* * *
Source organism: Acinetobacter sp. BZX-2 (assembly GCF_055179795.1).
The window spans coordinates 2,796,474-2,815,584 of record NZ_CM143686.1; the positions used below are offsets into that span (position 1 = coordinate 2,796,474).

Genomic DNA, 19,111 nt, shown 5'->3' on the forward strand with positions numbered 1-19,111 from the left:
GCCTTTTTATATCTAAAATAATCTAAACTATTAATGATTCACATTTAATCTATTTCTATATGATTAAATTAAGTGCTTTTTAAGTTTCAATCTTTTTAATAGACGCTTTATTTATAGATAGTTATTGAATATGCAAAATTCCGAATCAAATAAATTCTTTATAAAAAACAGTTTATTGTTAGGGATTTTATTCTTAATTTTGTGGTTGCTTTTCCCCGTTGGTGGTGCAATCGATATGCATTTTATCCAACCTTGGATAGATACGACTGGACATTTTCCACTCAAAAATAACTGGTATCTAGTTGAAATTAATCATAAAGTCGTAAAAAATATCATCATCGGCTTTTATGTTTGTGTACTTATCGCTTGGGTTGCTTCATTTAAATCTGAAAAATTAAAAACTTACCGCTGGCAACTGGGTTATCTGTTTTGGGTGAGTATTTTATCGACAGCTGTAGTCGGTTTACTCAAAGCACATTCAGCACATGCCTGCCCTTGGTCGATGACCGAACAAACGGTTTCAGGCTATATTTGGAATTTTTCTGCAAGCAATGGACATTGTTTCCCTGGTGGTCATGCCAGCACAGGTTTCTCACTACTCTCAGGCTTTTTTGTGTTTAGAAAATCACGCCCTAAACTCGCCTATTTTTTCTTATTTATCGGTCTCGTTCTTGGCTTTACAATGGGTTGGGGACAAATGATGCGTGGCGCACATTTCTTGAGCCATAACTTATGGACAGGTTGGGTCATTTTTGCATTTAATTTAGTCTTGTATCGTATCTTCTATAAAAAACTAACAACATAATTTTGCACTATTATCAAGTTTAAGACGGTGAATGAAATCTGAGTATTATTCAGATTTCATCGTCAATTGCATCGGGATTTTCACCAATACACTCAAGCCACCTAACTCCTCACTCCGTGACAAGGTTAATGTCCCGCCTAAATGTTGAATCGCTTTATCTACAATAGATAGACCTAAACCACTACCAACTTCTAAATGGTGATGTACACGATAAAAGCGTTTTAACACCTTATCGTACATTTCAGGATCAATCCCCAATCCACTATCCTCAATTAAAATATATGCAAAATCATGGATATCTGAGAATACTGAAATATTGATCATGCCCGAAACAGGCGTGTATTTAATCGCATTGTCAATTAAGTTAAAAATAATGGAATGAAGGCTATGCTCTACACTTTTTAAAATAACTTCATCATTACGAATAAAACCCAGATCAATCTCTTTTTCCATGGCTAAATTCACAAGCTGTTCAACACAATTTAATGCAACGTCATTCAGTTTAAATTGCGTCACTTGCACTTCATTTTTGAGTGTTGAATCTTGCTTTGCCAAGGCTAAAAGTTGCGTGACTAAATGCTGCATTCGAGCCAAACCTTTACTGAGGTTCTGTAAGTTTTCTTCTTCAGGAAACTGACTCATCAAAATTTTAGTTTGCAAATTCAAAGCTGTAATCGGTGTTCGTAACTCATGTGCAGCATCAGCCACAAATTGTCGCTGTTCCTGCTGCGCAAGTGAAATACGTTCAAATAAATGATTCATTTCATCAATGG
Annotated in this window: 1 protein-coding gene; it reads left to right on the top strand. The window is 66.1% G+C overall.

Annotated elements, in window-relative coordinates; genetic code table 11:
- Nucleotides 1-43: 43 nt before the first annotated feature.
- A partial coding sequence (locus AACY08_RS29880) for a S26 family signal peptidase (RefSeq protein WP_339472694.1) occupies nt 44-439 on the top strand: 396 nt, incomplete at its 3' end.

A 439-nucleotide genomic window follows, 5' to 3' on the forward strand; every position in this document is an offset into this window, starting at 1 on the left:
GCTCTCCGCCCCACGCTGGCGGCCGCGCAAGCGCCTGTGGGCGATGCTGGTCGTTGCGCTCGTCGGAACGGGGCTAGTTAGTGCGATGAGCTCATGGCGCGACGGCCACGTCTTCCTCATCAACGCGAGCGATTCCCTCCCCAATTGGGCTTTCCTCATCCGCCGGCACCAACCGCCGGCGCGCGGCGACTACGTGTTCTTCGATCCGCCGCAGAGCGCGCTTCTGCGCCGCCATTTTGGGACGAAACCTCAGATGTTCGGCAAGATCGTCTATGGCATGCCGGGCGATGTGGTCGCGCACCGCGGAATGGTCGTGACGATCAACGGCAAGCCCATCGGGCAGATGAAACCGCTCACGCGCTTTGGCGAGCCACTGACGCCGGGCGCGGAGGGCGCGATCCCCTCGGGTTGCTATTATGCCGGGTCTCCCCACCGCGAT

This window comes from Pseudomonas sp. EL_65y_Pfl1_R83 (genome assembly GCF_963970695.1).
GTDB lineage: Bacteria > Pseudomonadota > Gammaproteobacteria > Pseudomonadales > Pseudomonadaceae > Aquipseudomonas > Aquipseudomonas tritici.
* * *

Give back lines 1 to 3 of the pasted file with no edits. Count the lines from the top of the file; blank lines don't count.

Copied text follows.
Source organism: Acinetobacter sp. BZX-2 (assembly GCF_055179795.1).
The window spans coordinates 2,796,474-2,815,584 of record NZ_CM143686.1; the positions used below are offsets into that span (position 1 = coordinate 2,796,474).

Genomic DNA, 19,111 nt, shown 5'->3' on the forward strand with positions numbered 1-19,111 from the left: